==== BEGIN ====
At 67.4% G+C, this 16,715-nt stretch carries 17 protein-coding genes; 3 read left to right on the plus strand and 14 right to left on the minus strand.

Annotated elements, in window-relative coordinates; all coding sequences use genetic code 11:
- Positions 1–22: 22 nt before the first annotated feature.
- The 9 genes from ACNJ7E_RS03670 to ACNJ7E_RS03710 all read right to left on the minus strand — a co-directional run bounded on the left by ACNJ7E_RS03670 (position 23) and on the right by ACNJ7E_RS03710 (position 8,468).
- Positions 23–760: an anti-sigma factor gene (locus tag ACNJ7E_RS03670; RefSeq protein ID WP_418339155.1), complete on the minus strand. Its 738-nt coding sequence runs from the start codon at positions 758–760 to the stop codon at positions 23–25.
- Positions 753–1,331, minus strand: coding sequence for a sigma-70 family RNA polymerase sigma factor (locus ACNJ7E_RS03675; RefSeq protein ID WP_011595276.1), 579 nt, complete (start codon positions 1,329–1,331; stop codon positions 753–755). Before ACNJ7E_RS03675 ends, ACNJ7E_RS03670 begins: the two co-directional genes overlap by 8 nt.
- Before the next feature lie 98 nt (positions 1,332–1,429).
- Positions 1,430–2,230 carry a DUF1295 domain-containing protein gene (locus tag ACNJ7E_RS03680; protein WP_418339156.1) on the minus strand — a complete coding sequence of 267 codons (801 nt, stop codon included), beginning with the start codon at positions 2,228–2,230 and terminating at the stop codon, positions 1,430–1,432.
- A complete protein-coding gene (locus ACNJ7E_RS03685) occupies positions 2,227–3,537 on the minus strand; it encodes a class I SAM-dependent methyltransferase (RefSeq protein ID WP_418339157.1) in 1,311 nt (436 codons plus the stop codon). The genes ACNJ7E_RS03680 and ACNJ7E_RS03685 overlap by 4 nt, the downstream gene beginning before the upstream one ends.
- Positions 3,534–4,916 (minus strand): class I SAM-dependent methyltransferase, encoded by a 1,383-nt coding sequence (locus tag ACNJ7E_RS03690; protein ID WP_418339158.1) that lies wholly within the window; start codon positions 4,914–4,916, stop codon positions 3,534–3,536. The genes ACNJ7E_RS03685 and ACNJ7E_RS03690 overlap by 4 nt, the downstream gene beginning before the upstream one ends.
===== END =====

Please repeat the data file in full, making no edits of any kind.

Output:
At 67.4% G+C, this 16,715-nt stretch carries 17 protein-coding genes; 3 read left to right on the plus strand and 14 right to left on the minus strand.

Annotated elements, in window-relative coordinates; all coding sequences use genetic code 11:
- Positions 1–22: 22 nt before the first annotated feature.
- The 9 genes from ACNJ7E_RS03670 to ACNJ7E_RS03710 all read right to left on the minus strand — a co-directional run bounded on the left by ACNJ7E_RS03670 (position 23) and on the right by ACNJ7E_RS03710 (position 8,468).
- Positions 23–760: an anti-sigma factor gene (locus tag ACNJ7E_RS03670; RefSeq protein ID WP_418339155.1), complete on the minus strand. Its 738-nt coding sequence runs from the start codon at positions 758–760 to the stop codon at positions 23–25.
- Positions 753–1,331, minus strand: coding sequence for a sigma-70 family RNA polymerase sigma factor (locus ACNJ7E_RS03675; RefSeq protein ID WP_011595276.1), 579 nt, complete (start codon positions 1,329–1,331; stop codon positions 753–755). Before ACNJ7E_RS03675 ends, ACNJ7E_RS03670 begins: the two co-directional genes overlap by 8 nt.
- Before the next feature lie 98 nt (positions 1,332–1,429).
- Positions 1,430–2,230 carry a DUF1295 domain-containing protein gene (locus tag ACNJ7E_RS03680; protein WP_418339156.1) on the minus strand — a complete coding sequence of 267 codons (801 nt, stop codon included), beginning with the start codon at positions 2,228–2,230 and terminating at the stop codon, positions 1,430–1,432.
- A complete protein-coding gene (locus ACNJ7E_RS03685) occupies positions 2,227–3,537 on the minus strand; it encodes a class I SAM-dependent methyltransferase (RefSeq protein ID WP_418339157.1) in 1,311 nt (436 codons plus the stop codon). The genes ACNJ7E_RS03680 and ACNJ7E_RS03685 overlap by 4 nt, the downstream gene beginning before the upstream one ends.
- Positions 3,534–4,916 (minus strand): class I SAM-dependent methyltransferase, encoded by a 1,383-nt coding sequence (locus tag ACNJ7E_RS03690; protein ID WP_418339158.1) that lies wholly within the window; start codon positions 4,914–4,916, stop codon positions 3,534–3,536. The genes ACNJ7E_RS03685 and ACNJ7E_RS03690 overlap by 4 nt, the downstream gene beginning before the upstream one ends.